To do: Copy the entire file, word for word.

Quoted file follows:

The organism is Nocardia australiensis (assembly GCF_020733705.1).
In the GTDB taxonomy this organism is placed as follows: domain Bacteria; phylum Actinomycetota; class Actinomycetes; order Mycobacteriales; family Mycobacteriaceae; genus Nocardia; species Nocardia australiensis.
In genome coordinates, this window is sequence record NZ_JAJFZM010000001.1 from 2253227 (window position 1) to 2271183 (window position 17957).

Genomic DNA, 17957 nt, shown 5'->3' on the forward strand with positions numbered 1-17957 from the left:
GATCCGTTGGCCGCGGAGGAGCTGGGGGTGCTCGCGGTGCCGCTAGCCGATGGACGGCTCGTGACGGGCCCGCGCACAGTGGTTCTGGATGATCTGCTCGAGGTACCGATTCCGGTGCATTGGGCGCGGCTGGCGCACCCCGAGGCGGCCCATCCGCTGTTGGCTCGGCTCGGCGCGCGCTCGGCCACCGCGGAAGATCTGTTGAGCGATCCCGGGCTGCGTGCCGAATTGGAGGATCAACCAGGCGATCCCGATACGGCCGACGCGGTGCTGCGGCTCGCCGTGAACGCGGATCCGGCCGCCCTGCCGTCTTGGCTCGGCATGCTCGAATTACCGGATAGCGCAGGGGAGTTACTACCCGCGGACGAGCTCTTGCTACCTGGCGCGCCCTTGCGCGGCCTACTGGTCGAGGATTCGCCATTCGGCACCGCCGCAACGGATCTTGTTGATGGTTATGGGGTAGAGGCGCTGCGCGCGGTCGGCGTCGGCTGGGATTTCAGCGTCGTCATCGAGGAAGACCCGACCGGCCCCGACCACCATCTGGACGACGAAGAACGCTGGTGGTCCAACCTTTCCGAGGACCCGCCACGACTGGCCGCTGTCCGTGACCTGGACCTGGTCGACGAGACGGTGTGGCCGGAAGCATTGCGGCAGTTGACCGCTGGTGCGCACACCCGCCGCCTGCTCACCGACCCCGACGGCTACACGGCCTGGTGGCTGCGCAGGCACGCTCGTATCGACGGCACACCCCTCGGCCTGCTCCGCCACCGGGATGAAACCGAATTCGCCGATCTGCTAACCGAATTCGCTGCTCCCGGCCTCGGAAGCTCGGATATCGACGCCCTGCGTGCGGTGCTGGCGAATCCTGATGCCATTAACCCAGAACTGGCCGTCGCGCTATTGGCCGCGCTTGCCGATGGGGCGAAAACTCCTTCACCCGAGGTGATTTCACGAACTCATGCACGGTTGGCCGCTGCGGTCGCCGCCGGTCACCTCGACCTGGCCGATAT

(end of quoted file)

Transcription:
The organism is Nocardia australiensis (assembly GCF_020733705.1).
In the GTDB taxonomy this organism is placed as follows: domain Bacteria; phylum Actinomycetota; class Actinomycetes; order Mycobacteriales; family Mycobacteriaceae; genus Nocardia; species Nocardia australiensis.
In genome coordinates, this window is sequence record NZ_JAJFZM010000001.1 from 2253227 (window position 1) to 2271183 (window position 17957).

Genomic DNA, 17957 nt, shown 5'->3' on the forward strand with positions numbered 1-17957 from the left:
GATCCGTTGGCCGCGGAGGAGCTGGGGGTGCTCGCGGTGCCGCTAGCCGATGGACGGCTCGTGACGGGCCCGCGCACAGTGGTTCTGGATGATCTGCTCGAGGTACCGATTCCGGTGCATTGGGCGCGGCTGGCGCACCCCGAGGCGGCCCATCCGCTGTTGGCTCGGCTCGGCGCGCGCTCGGCCACCGCGGAAGATCTGTTGAGCGATCCCGGGCTGCGTGCCGAATTGGAGGATCAACCAGGCGATCCCGATACGGCCGACGCGGTGCTGCGGCTCGCCGTGAACGCGGATCCGGCCGCCCTGCCGTCTTGGCTCGGCATGCTCGAATTACCGGATAGCGCAGGGGAGTTACTACCCGCGGACGAGCTCTTGCTACCTGGCGCGCCCTTGCGCGGCCTACTGGTCGAGGATTCGCCATTCGGCACCGCCGCAACGGATCTTGTTGATGGTTATGGGGTAGAGGCGCTGCGCGCGGTCGGCGTCGGCTGGGATTTCAGCGTCGTCATCGAGGAAGACCCGACCGGCCCCGACCACCATCTGGACGACGAAGAACGCTGGTGGTCCAACCTTTCCGAGGACCCGCCACGACTGGCCGCTGTCCGTGACCTGGACCTGGTCGACGAGACGGTGTGGCCGGAAGCATTGCGGCAGTTGACCGCTGGTGCGCACACCCGCCGCCTGCTCACCGACCCCGACGGCTACACGGCCTGGTGGCTGCGCAGGCACGCTCGTATCGACGGCACACCCCTCGGCCTGCTCCGCCACCGGGATGAAACCGAATTCGCCGATCTGCTAACCGAATTCGCTGCTCCCGGCCTCGGAAGCTCGGATATCGACGCCCTGCGTGCGGTGCTGGCGAATCCTGATGCCATTAACCCAGAACTGGCCGTCGCGCTATTGGCCGCGCTTGCCGATGGGGCGAAAACTCCTTCACCCGAGGTGATTTCACGAACTCATGCACGGTTGGCCGCTGCGGTCGCCGCCGGTCACCTCGACCTGGCCGATAT